Friends, this is super-important to say, because focusing too much on the past—especially our past sins—is to continue to be enslaved by it.  Too often people come to confession and say “I just feel so guilty for my past sins”.  When they do, I often highlight two things: First, that this means that they haven’t forgiven themselves for their sin.  I tell them that, since God is the only one who can condemn them for their sin, to continue to condemn themselves for their sin is, frankly, silly!  Second, I tell them that, to continue to feel guilty for their sin—and, therefore, to dwell on their past sins—is still to be enslaved by them.  If they had already confessed their sin, God has forgiven them and set them free.  Nonetheless, they voluntarily return to being enslaved by them because they can’t let go of the guilt that they feel.  I then remind them that God is only concerned about their past in as much as they have acknowledged their sin and have turned away from it.  Once that occurs, God is only concerned with where they are today and with where they are going in the future.  God is “eternally present”: so the past isn’t “past” to him and the future isn’t “future” to him; rather, all of it is (somehow) right now.  Thus, if someone is living in the past, he/she cannot find God, who is here, now, in the present.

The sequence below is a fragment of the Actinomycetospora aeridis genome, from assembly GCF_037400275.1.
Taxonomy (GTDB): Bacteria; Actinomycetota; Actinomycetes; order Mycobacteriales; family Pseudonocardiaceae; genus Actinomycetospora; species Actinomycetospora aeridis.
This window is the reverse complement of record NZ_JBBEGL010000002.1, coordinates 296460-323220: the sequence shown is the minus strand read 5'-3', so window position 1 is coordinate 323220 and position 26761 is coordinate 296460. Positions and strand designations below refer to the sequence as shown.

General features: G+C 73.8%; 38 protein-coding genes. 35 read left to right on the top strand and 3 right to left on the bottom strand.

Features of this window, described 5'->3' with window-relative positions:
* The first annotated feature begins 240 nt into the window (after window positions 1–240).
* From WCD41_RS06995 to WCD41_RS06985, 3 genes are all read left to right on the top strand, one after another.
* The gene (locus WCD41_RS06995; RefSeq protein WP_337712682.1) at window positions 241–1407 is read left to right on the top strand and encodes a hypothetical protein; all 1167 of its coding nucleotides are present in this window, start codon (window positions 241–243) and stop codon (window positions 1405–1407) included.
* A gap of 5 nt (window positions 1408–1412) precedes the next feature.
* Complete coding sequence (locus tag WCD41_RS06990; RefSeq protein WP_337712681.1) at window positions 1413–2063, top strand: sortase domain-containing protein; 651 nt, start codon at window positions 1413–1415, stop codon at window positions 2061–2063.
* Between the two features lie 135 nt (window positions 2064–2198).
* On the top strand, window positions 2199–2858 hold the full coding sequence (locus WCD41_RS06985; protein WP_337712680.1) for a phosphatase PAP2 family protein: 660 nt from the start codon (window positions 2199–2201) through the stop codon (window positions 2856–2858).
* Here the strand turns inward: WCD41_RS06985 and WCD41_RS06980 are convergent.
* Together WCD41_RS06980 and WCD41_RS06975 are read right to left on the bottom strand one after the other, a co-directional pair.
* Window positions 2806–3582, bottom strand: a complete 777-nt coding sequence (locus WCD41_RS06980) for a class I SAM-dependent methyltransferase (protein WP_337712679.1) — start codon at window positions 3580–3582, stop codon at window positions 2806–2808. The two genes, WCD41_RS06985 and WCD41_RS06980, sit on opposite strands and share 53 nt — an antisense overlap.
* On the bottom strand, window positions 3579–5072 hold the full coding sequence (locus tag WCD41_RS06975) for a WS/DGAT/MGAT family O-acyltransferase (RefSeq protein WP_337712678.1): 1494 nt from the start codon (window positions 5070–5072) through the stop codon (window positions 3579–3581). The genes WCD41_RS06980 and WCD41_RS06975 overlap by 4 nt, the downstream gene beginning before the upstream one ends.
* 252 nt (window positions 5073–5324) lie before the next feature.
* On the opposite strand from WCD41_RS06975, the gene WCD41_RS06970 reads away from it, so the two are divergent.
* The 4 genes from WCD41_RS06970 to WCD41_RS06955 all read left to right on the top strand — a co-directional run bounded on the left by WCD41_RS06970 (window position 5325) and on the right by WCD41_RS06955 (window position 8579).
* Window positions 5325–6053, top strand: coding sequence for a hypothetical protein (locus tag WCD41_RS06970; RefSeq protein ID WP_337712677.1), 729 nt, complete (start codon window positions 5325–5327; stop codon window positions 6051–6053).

This is the story of the woman caught in adultery.  She was caught in her sin and condemned before God (that is, Jesus).  Presumably, Jesus could see the sorrow in her heart for her sin and so decided to show her mercy.  Thus, after shaming the scribes and Pharisees to turn away from their pride-filled, murderous rage, he turns to her, sets her free, and charges her not to return to her past, but rather to go forward in a new way when he said, “Go, and from now on do not sin any more”.